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Russian propaganda in Poland


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Russian propaganda in Poland

You have likely encountered the narrative about Poland’s plans to incorporate Ukraine’s western regions into its territory. Such fake news has a long history, as russia has been actively spreading it since 2002. Needless to say, it is just another falsehood. In our article, you can find out why and how russia created this fake.

Reports about the alleged annexation of Ukrainian territories date back to 2002. That is when russia began spreading the narrative about Ukraine’s partitioning into separate regions. The peak of its publicity was timed to the 2004 Presidential Elections. Yanukovych’s team was spreading the fake, insisting that Yushchenko’s election would bring about Ukraine’s dissolution into three parts. Those people even made a map labelling the westernmost regions as “first-grade Ukrainians”. On the other hand, the eastern and southern regions and Crimea were shown as “third-grade Ukrainians”.

That fake persisted throughout the following years until 2014, as russian propagandists never ceased spreading it. In 2014, the narrative gained newfound intensity in the wake of the occupation of Crimea and parts of the Donetsk and Luhansk regions. Russian politician Vladimir Zhirinovsky addressed the governments of Poland, Hungary, and Romania with written proposals to become russia’s partners in partitioning Ukraine. At the time, European countries, including Poland, dismissed the proposals as nonsense. But the story of this narrative did not end there.

Since the beginning of the full-scale war, it has manifested in a different way. “Poland is a conqueror of Ukrainian territories” is a narrative that displays russia’s searches for justification. The aggressor seeks to show that the invasion and conquest of territories is a legal practice, arguing that other countries, such as Poland, do the same.

That search brings about countless fakes accusing Poland of being an occupier and aggressor. There are three main varieties to the “Polish takeover of Ukraine’s western regions” based on economic, political, or military means.

“Economic takeover”

Among the “economic” variations, the most popular one was the fake photo showing stores from Ukraine’s western regions displaying price tags in hryvnia and polish złoty. That photo was allegedly spread by Ukrainians who feared Poland’s looming arrival. Naturally, it was but a fake.

Moreover, the RT and Sputnik russian propaganda anchors insinuated that the plan to build a pipeline for transporting sunflower oil to Gdansk was deception, a ploy towards the occupation of our territories.

“Political takeover”

Disinformation appeared especially frequently in connection with the prospect of the single conditional border between Ukraine and Poland discussed by the respective Presidents. Following the talks, russia lied that there the border between the two countries was no more and that “the occupation had begun.”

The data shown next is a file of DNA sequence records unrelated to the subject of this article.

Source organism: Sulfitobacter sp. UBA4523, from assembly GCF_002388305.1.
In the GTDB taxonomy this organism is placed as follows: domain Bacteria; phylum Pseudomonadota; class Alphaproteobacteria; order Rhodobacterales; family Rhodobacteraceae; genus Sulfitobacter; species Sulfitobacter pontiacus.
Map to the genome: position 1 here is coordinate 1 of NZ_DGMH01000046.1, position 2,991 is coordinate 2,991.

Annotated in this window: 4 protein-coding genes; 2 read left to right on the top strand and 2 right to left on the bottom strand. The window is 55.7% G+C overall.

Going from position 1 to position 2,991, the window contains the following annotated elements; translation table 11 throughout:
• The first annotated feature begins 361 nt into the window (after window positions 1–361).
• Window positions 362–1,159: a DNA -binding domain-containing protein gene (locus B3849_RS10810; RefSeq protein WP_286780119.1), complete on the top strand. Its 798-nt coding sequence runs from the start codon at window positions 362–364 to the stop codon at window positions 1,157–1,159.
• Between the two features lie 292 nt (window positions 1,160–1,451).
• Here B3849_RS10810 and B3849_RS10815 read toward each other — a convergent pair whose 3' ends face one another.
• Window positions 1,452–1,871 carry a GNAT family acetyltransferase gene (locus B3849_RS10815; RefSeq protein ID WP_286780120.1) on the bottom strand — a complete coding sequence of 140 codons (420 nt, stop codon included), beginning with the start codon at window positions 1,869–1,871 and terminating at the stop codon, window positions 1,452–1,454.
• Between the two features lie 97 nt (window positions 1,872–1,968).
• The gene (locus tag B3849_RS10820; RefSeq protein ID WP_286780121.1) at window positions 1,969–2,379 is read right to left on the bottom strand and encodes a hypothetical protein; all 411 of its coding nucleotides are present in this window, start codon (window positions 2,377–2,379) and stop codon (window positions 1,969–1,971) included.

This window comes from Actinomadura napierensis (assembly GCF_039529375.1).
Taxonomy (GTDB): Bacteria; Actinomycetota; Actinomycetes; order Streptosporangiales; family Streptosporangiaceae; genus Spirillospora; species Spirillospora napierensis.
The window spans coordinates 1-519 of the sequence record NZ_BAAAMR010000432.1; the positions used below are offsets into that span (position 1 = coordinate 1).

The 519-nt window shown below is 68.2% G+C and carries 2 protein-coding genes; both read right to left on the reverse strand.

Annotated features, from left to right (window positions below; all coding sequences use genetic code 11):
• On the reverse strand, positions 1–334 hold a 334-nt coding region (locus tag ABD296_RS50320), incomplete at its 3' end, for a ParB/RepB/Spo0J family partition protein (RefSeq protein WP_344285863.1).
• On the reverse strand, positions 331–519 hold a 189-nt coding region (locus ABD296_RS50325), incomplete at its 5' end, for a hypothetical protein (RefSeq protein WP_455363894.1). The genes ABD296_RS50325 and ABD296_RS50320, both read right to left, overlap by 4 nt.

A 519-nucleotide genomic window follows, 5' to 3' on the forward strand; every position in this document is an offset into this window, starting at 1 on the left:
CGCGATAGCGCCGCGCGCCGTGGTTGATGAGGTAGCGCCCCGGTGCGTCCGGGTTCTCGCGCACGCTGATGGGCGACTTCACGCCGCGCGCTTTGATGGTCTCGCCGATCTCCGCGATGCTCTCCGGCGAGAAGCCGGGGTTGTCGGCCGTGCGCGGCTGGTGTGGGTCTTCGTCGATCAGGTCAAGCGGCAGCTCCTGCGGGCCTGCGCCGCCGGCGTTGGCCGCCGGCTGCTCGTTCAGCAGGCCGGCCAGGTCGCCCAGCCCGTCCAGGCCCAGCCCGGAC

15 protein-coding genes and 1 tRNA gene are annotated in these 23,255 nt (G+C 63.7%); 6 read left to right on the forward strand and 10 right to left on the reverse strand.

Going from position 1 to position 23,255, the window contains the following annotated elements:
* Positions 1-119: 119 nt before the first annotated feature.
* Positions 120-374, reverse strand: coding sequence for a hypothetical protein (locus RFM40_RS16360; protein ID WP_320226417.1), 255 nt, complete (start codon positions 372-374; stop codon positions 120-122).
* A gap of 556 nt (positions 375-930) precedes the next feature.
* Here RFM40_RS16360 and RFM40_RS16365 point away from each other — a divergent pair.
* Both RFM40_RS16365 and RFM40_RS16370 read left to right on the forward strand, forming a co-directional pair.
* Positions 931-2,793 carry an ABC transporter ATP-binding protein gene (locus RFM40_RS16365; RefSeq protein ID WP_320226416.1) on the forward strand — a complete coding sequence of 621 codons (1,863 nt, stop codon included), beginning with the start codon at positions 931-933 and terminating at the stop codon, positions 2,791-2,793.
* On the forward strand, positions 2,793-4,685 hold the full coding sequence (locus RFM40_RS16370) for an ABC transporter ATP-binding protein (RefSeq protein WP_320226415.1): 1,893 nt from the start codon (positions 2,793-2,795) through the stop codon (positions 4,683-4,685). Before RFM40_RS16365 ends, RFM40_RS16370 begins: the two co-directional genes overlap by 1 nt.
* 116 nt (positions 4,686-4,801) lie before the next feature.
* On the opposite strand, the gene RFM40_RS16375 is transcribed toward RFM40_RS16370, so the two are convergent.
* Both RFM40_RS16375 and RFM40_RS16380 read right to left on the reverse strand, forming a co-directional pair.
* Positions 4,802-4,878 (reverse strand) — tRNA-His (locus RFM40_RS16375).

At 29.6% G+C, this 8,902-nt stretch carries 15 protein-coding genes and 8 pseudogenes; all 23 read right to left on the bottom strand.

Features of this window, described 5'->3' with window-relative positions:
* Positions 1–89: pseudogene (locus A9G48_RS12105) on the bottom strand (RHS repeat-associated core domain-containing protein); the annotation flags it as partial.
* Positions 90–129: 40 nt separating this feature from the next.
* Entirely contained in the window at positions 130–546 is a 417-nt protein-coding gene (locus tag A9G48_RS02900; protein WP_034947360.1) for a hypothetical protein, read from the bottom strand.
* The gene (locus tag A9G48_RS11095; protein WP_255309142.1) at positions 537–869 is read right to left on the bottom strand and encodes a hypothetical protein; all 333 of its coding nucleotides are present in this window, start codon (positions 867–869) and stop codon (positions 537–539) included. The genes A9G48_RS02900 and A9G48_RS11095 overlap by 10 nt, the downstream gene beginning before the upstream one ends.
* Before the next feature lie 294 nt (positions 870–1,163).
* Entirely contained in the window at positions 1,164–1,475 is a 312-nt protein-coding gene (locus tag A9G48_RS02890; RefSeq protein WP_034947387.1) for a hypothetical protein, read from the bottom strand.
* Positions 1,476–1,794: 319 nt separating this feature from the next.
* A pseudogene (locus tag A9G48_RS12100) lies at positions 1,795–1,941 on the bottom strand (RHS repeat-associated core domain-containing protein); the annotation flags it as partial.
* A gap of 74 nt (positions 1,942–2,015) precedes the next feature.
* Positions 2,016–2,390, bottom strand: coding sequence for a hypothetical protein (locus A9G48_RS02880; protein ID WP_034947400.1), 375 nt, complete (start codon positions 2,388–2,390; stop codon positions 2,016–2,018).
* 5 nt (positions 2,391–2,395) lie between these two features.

They also spread fake photos with pseudo-ballots, allegedly showing the people of the Lviv region voting for secession to Poland. Obviously, the idea of any such vote was preposterous.

“Military takeover”

Telegram channels were actively involved in spreading this variety. “Spletnicca” (gossip girl) and “ZeRada” propaganda channels distributed photos of billboards with Jarosław Mika, a Polish general, and his quote “time to remember history”. Evidently, to the russian imagination, it looked like a call to attack Ukraine.

Predictably, they implicated NATO as well. One of the versions of this fake claimed that Washington permitted Poland to send its troops into Ukraine on condition of “repayment”, a transfer of Ukraine’s western regions to Poland.

Russia accuses Poland of everything.

The facts are that Poland has maintained friendly relations with Ukraine since our first Independence Day in 1991. Poland was the first country in the world to recognize our independence and has supported our pro-European course ever since. The Polish government also made an official statement in March, declaring that the reports about Poland’s plans to annex Ukraine’s western regions emerged from russian propaganda. There is no doubt that russia has been spreading disinformation.

What does russia stand to gain?

Such actions are an attempt to upset relations between the countries. That is why russia spreads fakes in Ukraine, warning us of a “cost” for humanitarian aid. Or vice versa, trying to convince the Poles that there is no point in aiding Ukrainians because they are “ungrateful”.

Russia continues waging its propaganda war. In the wake of the recent crash of a missile in the Polish borderland, russia started spreading the narratives claiming that Ukraine posed a threat to Poland.

Among the messages, there are also those warning about possible nuclear strikes, energy catastrophes, and crises in Poland as a consequence of aiding Ukraine. However, Stanisław Żaryn, the Polish Minister Coordinator of Special Services, reaffirms that aid to Ukraine serves the security interests of the West.

Therefore, such russian fake stories are meaningless. Those attempts to disrupt the relations between Poland and Ukraine only serve to prove their strength.



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